= advocate of socially-responsible consumerism
Bruce B. Cahan, President Urban Logic, Inc. (a nonprofit organization)
Email: [email protected]
Bruce Cahan is an Ashoka Fellow, a social entrepreneur, a non-residential fellow of Stanford Law School's Center for Internet and Society, a lawyer, and a banker.
In 1989, a steam pipe exploded outside his apartment building, spraying the neighborhood with 220 pounds of asbestos wrapping in an 18-story geyser of steam for several hours. After that, Bruce foresaw New York City's need for geospatial preparedness, and founded Urban Logic, a New York nonprofit, to make America's cities safer and sustainable. Bruce convinced New York to fund and build a multi-agency GIS basemap. As a bond lawyer, he found $20+ million in the City's capital budget to pay for its GIS utility. NYC's basemap was completed just 6 months before the tragic events of September 11th, 2001, and aided in coordinated response and recovery. In the months after September 11th, Bruce joined others at the City's Command Center to organize and staff its Emergency Mapping and Data Center. His team supplied the Mayor's Office, Fire, Police, EMS, military, public health, environment, news and other groups with up-to-date maps of rapidly changing conditions at Ground Zero and throughout Manhattan. Bruce was the catalyst for deploying OpenGIS' SensorWeb project to monitor environmental conditions citywide, and other innovations. Taking 9/11's lessons, Bruce designed the federal OMB's I-Team Initiative to strategically plan and implement spatial readiness across 49 states. Bruce's knowledge of finance, law and organizational barriers to spatial awareness and urban innovation comes from researching and writing major studies for the federal government, including . Financing the National Spatial Data Infrastructure (FGDC 2000) . Aligning Investments in Environmental Monitoring and Management Information Systems (EPA 2002) . The Value Proposition for GeoSpatial One Stop (OMB 2004) . A Regional Portfolio Investor's Toolkit (USGS 2006)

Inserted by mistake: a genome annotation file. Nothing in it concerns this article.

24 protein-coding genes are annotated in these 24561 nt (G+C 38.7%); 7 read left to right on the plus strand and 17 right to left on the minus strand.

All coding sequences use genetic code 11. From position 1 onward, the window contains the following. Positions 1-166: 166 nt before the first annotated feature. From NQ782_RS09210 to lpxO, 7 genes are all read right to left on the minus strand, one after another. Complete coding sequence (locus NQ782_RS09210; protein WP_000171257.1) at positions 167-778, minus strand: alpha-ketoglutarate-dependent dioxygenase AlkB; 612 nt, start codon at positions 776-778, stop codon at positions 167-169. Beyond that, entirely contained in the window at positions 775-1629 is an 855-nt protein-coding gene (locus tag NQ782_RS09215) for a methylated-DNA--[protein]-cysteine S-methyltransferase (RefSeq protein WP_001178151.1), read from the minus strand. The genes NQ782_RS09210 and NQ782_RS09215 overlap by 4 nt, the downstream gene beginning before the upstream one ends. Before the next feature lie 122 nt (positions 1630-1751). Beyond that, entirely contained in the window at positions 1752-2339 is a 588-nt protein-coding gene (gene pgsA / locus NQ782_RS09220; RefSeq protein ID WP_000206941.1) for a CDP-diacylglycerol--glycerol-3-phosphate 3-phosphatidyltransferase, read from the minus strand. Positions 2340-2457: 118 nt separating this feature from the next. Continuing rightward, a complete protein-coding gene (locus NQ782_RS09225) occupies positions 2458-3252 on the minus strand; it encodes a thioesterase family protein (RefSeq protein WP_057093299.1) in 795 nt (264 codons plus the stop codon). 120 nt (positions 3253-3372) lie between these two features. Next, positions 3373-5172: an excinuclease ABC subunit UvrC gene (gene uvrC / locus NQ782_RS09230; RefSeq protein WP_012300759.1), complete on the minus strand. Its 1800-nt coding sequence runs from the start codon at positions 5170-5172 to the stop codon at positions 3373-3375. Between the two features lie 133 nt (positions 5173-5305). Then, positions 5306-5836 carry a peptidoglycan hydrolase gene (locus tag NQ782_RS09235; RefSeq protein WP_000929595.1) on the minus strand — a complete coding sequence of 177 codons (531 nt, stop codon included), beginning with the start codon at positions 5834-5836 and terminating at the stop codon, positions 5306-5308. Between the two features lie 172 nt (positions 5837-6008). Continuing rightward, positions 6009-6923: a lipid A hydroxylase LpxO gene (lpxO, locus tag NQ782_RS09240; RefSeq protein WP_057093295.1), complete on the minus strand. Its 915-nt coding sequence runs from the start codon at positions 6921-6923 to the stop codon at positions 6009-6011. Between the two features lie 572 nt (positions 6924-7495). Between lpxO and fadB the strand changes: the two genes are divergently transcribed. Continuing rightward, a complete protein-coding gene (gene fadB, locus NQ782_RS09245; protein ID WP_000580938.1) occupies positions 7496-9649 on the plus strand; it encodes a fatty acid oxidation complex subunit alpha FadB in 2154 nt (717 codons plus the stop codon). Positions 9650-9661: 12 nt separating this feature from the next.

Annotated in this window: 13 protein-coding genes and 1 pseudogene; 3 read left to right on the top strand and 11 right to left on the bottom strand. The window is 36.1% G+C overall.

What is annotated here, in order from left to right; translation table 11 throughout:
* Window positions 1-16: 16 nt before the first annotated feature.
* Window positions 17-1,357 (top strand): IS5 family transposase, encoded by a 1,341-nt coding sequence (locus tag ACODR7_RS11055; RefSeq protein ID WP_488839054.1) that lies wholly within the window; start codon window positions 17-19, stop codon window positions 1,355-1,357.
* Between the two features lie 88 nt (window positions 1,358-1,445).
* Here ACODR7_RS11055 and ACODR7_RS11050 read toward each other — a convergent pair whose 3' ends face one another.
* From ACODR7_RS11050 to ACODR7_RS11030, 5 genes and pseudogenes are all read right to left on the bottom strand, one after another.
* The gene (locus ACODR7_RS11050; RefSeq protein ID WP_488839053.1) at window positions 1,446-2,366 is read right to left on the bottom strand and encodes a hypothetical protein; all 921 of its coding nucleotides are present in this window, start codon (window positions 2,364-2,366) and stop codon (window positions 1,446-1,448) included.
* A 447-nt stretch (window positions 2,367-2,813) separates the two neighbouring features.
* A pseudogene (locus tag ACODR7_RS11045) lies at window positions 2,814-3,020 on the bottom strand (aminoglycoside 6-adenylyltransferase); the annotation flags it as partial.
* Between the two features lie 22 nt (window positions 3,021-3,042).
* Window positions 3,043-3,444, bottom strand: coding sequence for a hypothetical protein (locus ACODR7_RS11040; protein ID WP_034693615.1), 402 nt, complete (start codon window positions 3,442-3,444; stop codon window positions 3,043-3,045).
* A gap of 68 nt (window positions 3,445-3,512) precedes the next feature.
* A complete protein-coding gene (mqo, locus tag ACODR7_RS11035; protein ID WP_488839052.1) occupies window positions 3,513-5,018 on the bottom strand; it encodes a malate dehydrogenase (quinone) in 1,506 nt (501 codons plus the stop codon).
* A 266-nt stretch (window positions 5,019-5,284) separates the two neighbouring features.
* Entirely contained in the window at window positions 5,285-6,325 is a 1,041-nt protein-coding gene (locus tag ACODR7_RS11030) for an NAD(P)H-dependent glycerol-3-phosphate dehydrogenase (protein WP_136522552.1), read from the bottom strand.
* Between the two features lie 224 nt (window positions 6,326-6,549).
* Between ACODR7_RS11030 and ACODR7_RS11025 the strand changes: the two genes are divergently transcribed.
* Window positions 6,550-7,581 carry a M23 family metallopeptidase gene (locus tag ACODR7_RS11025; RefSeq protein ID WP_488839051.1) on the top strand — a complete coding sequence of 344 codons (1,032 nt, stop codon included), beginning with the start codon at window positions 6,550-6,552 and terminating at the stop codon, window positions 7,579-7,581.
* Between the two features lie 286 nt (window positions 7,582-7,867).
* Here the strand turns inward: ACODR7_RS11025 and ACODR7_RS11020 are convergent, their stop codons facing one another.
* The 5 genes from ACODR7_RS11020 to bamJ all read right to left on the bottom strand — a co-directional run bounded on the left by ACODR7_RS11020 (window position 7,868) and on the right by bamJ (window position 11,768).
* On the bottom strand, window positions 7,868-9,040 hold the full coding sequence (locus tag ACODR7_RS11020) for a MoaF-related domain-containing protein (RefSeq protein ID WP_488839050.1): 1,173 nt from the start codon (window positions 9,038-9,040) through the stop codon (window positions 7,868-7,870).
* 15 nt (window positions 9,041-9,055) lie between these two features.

In 2005, Bruce moved to Silicon Valley to organize two market-driven mechanisms that support urban sustainability. The first he calls the Means Meter, a tool for socially-purposeful consumers to buy products that reflect their values. The second is a bank that amplifies the sustainable impacts of Means Meter consumers and their vendors. The bank will reward choices that grow Sustainable Resiliency. Bruce's bank would serve consumers, businesses, NGOs and governments. The bank would offer credit, insurance, investment and merchant banking services, and scale pricing and interest rates based on each customer's impact on Sustainable Resiliency.
Bruce graduated from The Wharton School of the University of Pennsylvania and Temple Law School. Bruce practiced law for 10 years with Weil, Gotshal & Manges in New York, where he specialized in structuring and negotiating complex corporate, bond, creditor's rights and real estate finance." (http://www.youtube.com/watch?v=niGJCNN1FbA)